School improvement plans for Australian schools are not a new concept. Most schools already produce plans and the Government had anticipated that there would therefore be no need for schools to produce a separate improvement plan for the purposes of the Act.20 To assist with the school planning process, education ministers endorsed the National School Improvement Tool in December 2012—it has now been available to schools and school systems since 2013.21

The Shadow Minister for Education, Kate Ellis, has explained that school improvement plans are also about accountability:

… school improvement plans, at their very heart, are about making sure that the money invested in schools by the federal government actually reaches classrooms—that it actually improves students' results. This is a vital part of the school reforms and our school system. 22

The Coalition went into the 2013 election with the commitment that it would remove the ‘command and control’ features of the Act that ‘dictate’ what state and territory governments (and non-government schools) do in their schools.23 The 2014-15 Education Portfolio budget statement signalled that consultation with school authorities would occur in 2014 to amend the Act to reduce its ‘regulatory burden’.24 As the Minister advises in his second reading speech, these consultations are continuing, which accounts for the Bill’s provision (item 44 of Schedule 1) to extend the implementation date for the school improvement frameworks and school improvement plans.25

15. Personal communication, Department of Education, 15 October 2014. 16. Australian Government, ‘Part 2: expense measures: education’, op. cit. 17. Department of Education (DoE), ‘Independent Public Schools’, StudentsFirst website, accessed 10 October 2014. 18. An approved authority is the body to which recurrent funding under the Act is paid. For government schools, the approved authority is their

relevant state or territory. For each non-government school, the approved authority is the body corporate approved by the Minister for that school. For further information, see the Glossary in Guide to the Australian Education Act 2013, accessed 20 October 2014. 19. Australian Education Regulation 2013, accessed 15 October 2014. 20. ‘School improvement plans’, Guide to the Australian Education Act 2013, accessed 15 October 2014. 21. Australian Council for Educational Research, National School Improvement Tool, 2012, accessed 17 October 2014. 22. K Ellis, ‘Second reading speech: Australian Education Amendment Bill 2014’, House of Representatives, Debates, 2 October 2014, p. 35, accessed 15 October 2014. 23. Liberal Party of Australia and the Nationals, The Coalition’s policy for schools: Students First, Coalition policy document, Election 2013, p. 6, accessed 15 October 2014. 24. Australian Government, Portfolio budget statements 2014-15: budget related paper no. 1.5: Education Portfolio, p. 45, accessed 10 October 2014. 25. C Pyne, op. cit.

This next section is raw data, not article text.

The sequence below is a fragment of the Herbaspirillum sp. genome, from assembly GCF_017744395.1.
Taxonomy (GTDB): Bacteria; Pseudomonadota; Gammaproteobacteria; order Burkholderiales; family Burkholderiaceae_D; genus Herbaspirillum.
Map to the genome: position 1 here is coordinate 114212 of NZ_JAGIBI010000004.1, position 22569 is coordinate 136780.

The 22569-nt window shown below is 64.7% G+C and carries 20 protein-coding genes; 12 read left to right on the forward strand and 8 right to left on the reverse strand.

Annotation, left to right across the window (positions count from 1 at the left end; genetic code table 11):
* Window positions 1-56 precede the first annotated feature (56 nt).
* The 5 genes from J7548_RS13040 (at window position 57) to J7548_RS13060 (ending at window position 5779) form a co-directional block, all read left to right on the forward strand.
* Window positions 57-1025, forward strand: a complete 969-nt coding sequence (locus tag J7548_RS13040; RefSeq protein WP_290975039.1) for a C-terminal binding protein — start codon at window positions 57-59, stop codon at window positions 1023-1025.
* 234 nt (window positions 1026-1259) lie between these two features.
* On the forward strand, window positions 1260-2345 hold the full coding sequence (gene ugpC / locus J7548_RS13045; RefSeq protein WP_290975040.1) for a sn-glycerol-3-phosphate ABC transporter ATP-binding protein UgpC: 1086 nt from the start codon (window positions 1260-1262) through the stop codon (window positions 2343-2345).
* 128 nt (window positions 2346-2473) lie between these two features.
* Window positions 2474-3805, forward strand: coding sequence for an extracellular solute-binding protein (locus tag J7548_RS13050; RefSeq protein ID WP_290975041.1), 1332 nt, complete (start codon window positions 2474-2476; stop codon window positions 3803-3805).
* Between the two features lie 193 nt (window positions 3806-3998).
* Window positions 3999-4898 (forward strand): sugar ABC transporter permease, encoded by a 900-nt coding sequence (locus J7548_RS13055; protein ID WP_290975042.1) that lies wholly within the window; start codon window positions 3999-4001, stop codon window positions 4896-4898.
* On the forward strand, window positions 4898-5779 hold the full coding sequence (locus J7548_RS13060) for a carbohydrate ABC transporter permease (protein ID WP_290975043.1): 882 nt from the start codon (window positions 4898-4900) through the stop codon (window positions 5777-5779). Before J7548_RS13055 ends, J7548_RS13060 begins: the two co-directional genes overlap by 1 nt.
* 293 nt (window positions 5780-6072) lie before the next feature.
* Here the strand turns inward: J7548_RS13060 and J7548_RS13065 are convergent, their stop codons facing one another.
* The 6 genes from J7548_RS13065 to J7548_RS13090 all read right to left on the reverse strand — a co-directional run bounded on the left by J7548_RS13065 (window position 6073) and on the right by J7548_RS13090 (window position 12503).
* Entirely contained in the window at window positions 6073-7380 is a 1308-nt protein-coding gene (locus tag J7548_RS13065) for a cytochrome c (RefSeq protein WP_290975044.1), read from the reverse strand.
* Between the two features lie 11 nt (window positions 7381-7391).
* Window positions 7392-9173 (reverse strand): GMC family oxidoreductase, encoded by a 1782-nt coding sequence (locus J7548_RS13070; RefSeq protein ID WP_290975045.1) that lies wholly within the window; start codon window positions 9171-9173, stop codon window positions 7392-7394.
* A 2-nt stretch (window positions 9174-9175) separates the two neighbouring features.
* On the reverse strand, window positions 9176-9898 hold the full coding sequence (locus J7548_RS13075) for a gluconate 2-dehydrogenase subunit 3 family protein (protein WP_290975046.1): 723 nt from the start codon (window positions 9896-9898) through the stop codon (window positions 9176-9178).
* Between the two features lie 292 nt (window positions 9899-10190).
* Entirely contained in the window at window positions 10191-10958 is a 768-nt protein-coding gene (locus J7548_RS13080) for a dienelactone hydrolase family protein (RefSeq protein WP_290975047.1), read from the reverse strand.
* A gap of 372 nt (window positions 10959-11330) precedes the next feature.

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The Shadow Minister has indicated that the Opposition would consider changes that ‘might make the process easier for schools’ and that this could be a ‘good thing’, with the proviso that these changes should not be ‘at the expense of the accountability of billions of dollars of federal investment’.26

It is not apparent yet whether any other regulatory features of the Act will be affected as a result of the Government’s consultations.

Committee consideration Senate Standing Committee for the Scrutiny of Bills The Senate Standing Committee for the Scrutiny of Bills (the Committee) has sought the Minister’s advice on two matters.27

The Committee is seeking confirmation from the Minister that retrospective provisions in Schedule 1 of the Bill do not ‘produce unfair outcomes for approved authorities or participating schools, who may have reasonably relied on the existing provisions of the legislation’.28

The second matter relates to the proposed new mechanism for creating and funding school programs as provided in item 19 of Schedule 1 of the Bill. The Committee is seeking information about why details are to be provided in Regulations, rather than the primary legislation, as this is not explained in the Explanatory Memorandum. The new mechanism is discussed in the ‘Key provisions’ section of this Bills Digest.29